On this particular afternoon, the rope courses had a ~60 minute wait (getting harnessed in takes some time), so I opted for the Vista Trails. I spent a good 20 minutes wandering around some of these, and found what I saw to be quite lovely.


I had more time to kill until we all planned on meeting back up, so I decided to partake in one of the more glamorous aspects of blogging: photographing restaurant seating areas. For reasons beyond me, people don’t like to be photographed while eating, so I try to take these photos when seating areas are close to empty. Usually, mid-afternoon is the perfect time for this task.


That was not true at Shanghai Disneyland. Due, presumably, to the heat, lack of shade outside, and lack of easily-accessible air conditioned attractions, every single seating area was filled with people. On the plus side, most of them were sleeping or resting as opposed to eating, so they didn’t mind me taking photos. (Because everyone loves their photo being taken while they sleep!)


I gave up on this after encountering the same scenario in a few restaurants, and decided to wander around outside getting photos. I spent a lot of time in Fantasyland trying to find compositions, before realizing it was time to meet back up with Sarah and Mark at Il Paperino.


Following another successful ice cream break, we grabbed parade spots at Mark’s behest.


He had only seen Mickey’s Storybook Express 7 times at this point, so we had to watch it. Kidding aside, I am glad we watched it, but it was pretty unremarkable.


The costuming was very good (in segments) and there were a couple of strong floats–particularly the Mulan one–but otherwise the highlight was the car that preceded the parade, which set a high bar as my new dream car. I suspect the only thing that could surpass its puffy cloud, sparkles, and flashy purple-ish color would be some ill neon green lightning bolts on the side of a bedazzled hot pink Hummer.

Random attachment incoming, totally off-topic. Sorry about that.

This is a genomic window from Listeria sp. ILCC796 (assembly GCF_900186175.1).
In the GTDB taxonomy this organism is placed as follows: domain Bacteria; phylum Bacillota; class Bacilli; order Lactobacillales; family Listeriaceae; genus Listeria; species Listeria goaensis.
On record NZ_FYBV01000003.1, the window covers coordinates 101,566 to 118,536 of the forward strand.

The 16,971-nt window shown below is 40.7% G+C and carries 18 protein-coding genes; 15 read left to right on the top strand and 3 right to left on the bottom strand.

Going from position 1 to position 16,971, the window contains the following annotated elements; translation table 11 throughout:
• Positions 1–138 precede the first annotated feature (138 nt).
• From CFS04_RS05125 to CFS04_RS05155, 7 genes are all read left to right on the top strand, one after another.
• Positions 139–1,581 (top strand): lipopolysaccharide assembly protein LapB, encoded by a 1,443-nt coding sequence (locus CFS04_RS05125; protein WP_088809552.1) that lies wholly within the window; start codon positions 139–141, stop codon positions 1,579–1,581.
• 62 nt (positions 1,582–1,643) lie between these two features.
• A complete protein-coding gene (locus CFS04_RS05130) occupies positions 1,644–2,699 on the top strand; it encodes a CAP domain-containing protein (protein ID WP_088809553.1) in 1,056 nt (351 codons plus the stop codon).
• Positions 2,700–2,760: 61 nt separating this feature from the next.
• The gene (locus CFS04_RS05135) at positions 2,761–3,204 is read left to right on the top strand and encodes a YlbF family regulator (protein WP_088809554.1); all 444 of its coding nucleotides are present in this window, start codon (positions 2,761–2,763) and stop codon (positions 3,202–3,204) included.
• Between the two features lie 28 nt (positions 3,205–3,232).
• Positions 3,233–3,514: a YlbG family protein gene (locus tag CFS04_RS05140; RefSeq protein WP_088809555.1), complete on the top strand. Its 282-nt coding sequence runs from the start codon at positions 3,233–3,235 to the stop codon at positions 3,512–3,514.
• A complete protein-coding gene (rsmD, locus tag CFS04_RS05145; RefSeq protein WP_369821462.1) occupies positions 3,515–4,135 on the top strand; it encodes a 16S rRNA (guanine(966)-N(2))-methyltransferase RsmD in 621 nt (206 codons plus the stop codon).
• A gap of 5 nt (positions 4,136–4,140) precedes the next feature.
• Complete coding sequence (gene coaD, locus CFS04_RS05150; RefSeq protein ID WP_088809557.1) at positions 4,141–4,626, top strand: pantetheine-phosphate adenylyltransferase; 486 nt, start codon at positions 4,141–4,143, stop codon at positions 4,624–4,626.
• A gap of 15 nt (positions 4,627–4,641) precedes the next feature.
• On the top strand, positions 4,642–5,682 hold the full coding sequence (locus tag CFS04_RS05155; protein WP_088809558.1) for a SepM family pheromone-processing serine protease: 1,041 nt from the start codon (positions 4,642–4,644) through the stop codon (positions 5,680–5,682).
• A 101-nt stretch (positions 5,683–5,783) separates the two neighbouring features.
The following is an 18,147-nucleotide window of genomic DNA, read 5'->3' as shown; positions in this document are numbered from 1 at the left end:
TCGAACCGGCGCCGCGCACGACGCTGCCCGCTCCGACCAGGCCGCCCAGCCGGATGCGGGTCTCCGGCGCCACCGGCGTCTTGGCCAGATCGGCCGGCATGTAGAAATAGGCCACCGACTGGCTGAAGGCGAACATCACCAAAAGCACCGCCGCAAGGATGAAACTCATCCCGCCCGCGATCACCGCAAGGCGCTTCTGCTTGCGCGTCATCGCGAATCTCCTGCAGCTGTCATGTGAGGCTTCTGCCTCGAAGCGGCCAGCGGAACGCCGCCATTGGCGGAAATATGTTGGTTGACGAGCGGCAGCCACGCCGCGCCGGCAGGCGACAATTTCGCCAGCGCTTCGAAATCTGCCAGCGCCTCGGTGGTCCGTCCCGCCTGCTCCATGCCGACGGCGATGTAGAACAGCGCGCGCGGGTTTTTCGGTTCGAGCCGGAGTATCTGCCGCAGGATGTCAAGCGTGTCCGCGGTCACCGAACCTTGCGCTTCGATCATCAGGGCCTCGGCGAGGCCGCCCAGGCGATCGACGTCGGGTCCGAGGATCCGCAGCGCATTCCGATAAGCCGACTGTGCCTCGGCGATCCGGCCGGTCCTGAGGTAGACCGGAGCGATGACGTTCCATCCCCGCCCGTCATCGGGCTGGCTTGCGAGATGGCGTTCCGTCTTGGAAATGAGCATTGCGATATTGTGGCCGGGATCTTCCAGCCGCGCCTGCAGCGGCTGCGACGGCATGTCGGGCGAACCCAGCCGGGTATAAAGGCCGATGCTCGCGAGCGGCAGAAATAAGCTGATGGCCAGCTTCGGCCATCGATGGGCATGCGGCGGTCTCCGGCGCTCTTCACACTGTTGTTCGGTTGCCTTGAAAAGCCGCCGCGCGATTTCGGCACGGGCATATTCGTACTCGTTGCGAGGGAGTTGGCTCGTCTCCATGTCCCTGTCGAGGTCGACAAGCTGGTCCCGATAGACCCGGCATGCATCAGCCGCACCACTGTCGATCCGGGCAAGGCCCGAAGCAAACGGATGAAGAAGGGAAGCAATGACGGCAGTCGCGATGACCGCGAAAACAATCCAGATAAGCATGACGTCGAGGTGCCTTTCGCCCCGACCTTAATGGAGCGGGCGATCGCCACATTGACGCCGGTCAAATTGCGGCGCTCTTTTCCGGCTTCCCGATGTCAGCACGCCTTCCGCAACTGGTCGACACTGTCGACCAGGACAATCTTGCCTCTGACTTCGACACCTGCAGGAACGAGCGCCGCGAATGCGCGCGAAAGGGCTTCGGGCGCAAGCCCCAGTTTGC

This Mulan float was on par with the floats in Festival of Fantasy, Soundsational, and other high-end productions of late, but the rest of the parade felt lacking by comparison.


Maybe if it had debuted 5 years ago, I wouldn’t feel the same way, but it seems like Disney’s daytime parades have improved across the board in that time.


Maybe it’s just me, though.


It was almost evening and we realized the golden hour sky was again looking good, so we split off in search of some good photos at this point. Surely this would fall apart before sunset…but we’ll pick up there in part 4.

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What do you think of Shanghai Disneyland thus far? Would it matter to you that attractions aren’t in English? Does Camp Discovery sound like it would hold your interest? Any questions that we havenโ€™t answered yet? We love hearing from readers, so please share any other thoughts or questions you have, in the comments!

38 Responses to “Shanghai Disneyland Grand Opening Report – Part 3”
  1. Will September 6, 2016